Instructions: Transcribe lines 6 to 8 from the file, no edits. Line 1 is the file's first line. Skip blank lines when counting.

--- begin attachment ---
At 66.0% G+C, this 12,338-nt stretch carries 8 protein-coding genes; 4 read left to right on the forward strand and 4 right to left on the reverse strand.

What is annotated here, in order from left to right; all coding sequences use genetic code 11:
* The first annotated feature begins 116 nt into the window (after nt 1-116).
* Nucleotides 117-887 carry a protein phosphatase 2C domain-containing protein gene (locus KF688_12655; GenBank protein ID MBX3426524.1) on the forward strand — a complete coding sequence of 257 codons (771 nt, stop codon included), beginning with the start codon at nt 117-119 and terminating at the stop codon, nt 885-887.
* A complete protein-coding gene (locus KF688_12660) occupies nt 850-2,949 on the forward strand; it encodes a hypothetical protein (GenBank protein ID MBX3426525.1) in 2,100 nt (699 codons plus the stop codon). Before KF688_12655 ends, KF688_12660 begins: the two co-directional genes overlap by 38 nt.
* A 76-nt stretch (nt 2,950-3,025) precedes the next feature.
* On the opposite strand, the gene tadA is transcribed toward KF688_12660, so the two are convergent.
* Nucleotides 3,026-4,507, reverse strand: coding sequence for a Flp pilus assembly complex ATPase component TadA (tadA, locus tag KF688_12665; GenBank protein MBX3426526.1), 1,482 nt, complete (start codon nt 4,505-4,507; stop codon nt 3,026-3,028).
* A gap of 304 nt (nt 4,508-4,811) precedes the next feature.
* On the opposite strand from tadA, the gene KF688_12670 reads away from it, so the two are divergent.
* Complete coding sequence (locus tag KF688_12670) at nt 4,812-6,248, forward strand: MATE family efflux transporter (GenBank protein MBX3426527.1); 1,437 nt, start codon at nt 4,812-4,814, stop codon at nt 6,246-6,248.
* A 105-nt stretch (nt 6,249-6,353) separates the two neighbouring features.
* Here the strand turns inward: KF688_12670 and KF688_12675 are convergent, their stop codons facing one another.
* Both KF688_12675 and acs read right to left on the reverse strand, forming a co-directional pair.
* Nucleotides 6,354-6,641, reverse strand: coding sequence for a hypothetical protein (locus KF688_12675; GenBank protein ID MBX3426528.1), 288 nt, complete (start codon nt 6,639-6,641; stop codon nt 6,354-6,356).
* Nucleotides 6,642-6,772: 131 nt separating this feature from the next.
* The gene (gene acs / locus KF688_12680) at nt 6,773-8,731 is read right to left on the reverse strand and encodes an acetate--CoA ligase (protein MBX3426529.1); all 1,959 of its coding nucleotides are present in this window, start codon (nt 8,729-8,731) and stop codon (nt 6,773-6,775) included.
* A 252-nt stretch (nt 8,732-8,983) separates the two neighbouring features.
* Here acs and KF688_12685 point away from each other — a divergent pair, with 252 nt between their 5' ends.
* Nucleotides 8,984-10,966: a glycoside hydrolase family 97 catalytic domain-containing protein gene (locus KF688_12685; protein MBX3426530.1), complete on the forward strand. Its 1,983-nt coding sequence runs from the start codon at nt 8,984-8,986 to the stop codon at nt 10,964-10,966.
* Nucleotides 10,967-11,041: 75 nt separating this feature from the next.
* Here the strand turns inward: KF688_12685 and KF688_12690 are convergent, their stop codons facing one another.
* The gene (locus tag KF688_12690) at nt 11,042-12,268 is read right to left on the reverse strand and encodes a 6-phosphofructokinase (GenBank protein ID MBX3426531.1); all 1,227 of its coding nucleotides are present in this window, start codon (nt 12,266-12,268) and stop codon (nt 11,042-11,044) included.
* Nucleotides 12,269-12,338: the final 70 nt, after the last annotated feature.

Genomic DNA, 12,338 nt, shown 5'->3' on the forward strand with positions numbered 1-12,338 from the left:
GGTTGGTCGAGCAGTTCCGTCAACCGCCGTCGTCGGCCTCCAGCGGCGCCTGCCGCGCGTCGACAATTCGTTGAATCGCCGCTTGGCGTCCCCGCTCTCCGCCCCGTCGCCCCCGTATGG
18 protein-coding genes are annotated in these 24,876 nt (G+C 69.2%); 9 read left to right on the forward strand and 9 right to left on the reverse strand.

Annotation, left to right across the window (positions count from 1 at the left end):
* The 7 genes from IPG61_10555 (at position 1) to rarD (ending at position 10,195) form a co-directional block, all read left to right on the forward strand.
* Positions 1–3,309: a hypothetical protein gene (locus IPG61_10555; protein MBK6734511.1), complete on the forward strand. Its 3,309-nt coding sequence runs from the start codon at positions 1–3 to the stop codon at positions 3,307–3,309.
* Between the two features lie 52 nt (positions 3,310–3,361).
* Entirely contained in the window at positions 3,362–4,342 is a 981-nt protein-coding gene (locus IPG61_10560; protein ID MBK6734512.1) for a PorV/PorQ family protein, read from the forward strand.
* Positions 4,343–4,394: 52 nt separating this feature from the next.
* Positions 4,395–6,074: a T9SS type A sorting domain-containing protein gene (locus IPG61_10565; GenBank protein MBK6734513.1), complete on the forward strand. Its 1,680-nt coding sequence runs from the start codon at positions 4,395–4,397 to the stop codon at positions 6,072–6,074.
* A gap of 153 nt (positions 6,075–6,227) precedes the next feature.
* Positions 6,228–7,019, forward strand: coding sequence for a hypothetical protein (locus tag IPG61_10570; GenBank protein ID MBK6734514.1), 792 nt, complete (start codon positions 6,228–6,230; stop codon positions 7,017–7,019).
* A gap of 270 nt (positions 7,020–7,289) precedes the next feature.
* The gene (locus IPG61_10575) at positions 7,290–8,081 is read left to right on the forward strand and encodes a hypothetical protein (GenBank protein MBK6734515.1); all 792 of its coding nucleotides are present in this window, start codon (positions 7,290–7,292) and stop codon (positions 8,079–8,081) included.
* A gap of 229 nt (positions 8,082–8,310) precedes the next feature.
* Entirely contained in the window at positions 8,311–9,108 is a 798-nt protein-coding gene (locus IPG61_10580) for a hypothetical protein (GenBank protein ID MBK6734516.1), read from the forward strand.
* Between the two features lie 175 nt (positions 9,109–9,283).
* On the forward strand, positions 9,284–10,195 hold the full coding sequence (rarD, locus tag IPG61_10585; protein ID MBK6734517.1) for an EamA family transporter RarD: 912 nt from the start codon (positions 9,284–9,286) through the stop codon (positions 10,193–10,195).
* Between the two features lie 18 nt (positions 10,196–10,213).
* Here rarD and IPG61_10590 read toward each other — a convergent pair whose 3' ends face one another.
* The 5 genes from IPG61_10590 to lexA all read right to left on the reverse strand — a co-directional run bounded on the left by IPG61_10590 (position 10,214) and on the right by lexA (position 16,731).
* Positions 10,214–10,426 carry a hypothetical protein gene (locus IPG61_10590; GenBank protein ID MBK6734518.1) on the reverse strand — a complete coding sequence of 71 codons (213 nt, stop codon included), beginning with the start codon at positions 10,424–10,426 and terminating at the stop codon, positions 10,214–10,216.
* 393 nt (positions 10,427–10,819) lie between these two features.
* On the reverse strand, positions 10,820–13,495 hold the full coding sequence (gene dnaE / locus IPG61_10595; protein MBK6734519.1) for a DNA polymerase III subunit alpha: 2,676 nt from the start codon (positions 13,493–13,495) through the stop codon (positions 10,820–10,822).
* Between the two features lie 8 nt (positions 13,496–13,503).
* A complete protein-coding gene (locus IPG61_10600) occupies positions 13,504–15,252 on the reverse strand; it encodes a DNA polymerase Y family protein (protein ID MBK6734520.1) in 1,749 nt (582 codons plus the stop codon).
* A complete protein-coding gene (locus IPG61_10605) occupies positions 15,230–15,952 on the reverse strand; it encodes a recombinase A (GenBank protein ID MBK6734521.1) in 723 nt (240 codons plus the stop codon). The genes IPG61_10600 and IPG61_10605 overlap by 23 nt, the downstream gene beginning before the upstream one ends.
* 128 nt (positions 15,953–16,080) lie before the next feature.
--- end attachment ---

* A 76-nt stretch (nt 2,950-3,025) precedes the next feature.
* On the opposite strand, the gene tadA is transcribed toward KF688_12660, so the two are convergent.
* Nucleotides 3,026-4,507, reverse strand: coding sequence for a Flp pilus assembly complex ATPase component TadA (tadA, locus tag KF688_12665; GenBank protein MBX3426526.1), 1,482 nt, complete (start codon nt 4,505-4,507; stop codon nt 3,026-3,028).